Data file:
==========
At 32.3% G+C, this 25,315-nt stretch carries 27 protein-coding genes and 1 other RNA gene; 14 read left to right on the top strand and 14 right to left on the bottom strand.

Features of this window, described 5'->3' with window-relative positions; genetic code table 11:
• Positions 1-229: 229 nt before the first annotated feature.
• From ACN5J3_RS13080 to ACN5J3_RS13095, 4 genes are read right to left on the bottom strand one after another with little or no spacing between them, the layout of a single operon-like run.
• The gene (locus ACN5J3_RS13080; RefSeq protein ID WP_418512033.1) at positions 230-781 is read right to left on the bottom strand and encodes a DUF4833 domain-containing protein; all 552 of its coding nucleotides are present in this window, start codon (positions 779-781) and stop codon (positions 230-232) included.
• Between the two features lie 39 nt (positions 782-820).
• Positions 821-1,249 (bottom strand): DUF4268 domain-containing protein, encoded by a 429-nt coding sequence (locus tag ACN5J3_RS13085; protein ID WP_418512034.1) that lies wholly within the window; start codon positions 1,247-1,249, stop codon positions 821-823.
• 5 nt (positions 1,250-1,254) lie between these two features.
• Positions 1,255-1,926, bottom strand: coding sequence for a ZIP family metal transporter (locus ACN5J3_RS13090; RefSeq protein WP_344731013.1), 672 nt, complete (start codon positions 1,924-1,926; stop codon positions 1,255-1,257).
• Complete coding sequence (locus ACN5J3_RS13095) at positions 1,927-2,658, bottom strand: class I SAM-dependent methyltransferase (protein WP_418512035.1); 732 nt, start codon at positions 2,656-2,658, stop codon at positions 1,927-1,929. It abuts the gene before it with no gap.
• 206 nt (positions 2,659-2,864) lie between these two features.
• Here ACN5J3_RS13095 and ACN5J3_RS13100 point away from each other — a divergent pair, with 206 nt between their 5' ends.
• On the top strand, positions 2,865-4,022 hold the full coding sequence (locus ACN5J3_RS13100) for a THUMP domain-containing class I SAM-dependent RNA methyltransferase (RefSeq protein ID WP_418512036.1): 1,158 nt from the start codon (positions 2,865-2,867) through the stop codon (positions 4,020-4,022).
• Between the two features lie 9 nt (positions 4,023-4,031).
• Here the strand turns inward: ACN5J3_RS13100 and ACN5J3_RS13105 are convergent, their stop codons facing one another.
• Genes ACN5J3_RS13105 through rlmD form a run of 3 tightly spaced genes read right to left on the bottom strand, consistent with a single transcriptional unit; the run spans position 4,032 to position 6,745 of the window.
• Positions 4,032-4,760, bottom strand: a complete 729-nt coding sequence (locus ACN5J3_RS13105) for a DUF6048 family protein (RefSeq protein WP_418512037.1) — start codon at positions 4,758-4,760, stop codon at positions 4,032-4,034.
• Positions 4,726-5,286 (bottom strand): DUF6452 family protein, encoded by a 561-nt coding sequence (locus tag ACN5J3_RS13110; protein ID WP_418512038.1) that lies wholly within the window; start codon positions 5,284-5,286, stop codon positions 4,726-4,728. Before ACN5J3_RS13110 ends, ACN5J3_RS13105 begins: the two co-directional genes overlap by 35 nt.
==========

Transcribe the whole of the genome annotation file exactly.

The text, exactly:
At 32.3% G+C, this 25,315-nt stretch carries 27 protein-coding genes and 1 other RNA gene; 14 read left to right on the top strand and 14 right to left on the bottom strand.

Features of this window, described 5'->3' with window-relative positions; genetic code table 11:
• Positions 1-229: 229 nt before the first annotated feature.
• From ACN5J3_RS13080 to ACN5J3_RS13095, 4 genes are read right to left on the bottom strand one after another with little or no spacing between them, the layout of a single operon-like run.
• The gene (locus ACN5J3_RS13080; RefSeq protein ID WP_418512033.1) at positions 230-781 is read right to left on the bottom strand and encodes a DUF4833 domain-containing protein; all 552 of its coding nucleotides are present in this window, start codon (positions 779-781) and stop codon (positions 230-232) included.
• Between the two features lie 39 nt (positions 782-820).
• Positions 821-1,249 (bottom strand): DUF4268 domain-containing protein, encoded by a 429-nt coding sequence (locus tag ACN5J3_RS13085; protein ID WP_418512034.1) that lies wholly within the window; start codon positions 1,247-1,249, stop codon positions 821-823.
• 5 nt (positions 1,250-1,254) lie between these two features.
• Positions 1,255-1,926, bottom strand: coding sequence for a ZIP family metal transporter (locus ACN5J3_RS13090; RefSeq protein WP_344731013.1), 672 nt, complete (start codon positions 1,924-1,926; stop codon positions 1,255-1,257).
• Complete coding sequence (locus ACN5J3_RS13095) at positions 1,927-2,658, bottom strand: class I SAM-dependent methyltransferase (protein WP_418512035.1); 732 nt, start codon at positions 2,656-2,658, stop codon at positions 1,927-1,929. It abuts the gene before it with no gap.
• 206 nt (positions 2,659-2,864) lie between these two features.
• Here ACN5J3_RS13095 and ACN5J3_RS13100 point away from each other — a divergent pair, with 206 nt between their 5' ends.
• On the top strand, positions 2,865-4,022 hold the full coding sequence (locus ACN5J3_RS13100) for a THUMP domain-containing class I SAM-dependent RNA methyltransferase (RefSeq protein ID WP_418512036.1): 1,158 nt from the start codon (positions 2,865-2,867) through the stop codon (positions 4,020-4,022).
• Between the two features lie 9 nt (positions 4,023-4,031).
• Here the strand turns inward: ACN5J3_RS13100 and ACN5J3_RS13105 are convergent, their stop codons facing one another.
• Genes ACN5J3_RS13105 through rlmD form a run of 3 tightly spaced genes read right to left on the bottom strand, consistent with a single transcriptional unit; the run spans position 4,032 to position 6,745 of the window.
• Positions 4,032-4,760, bottom strand: a complete 729-nt coding sequence (locus ACN5J3_RS13105) for a DUF6048 family protein (RefSeq protein WP_418512037.1) — start codon at positions 4,758-4,760, stop codon at positions 4,032-4,034.
• Positions 4,726-5,286 (bottom strand): DUF6452 family protein, encoded by a 561-nt coding sequence (locus tag ACN5J3_RS13110; protein ID WP_418512038.1) that lies wholly within the window; start codon positions 5,284-5,286, stop codon positions 4,726-4,728. Before ACN5J3_RS13110 ends, ACN5J3_RS13105 begins: the two co-directional genes overlap by 35 nt.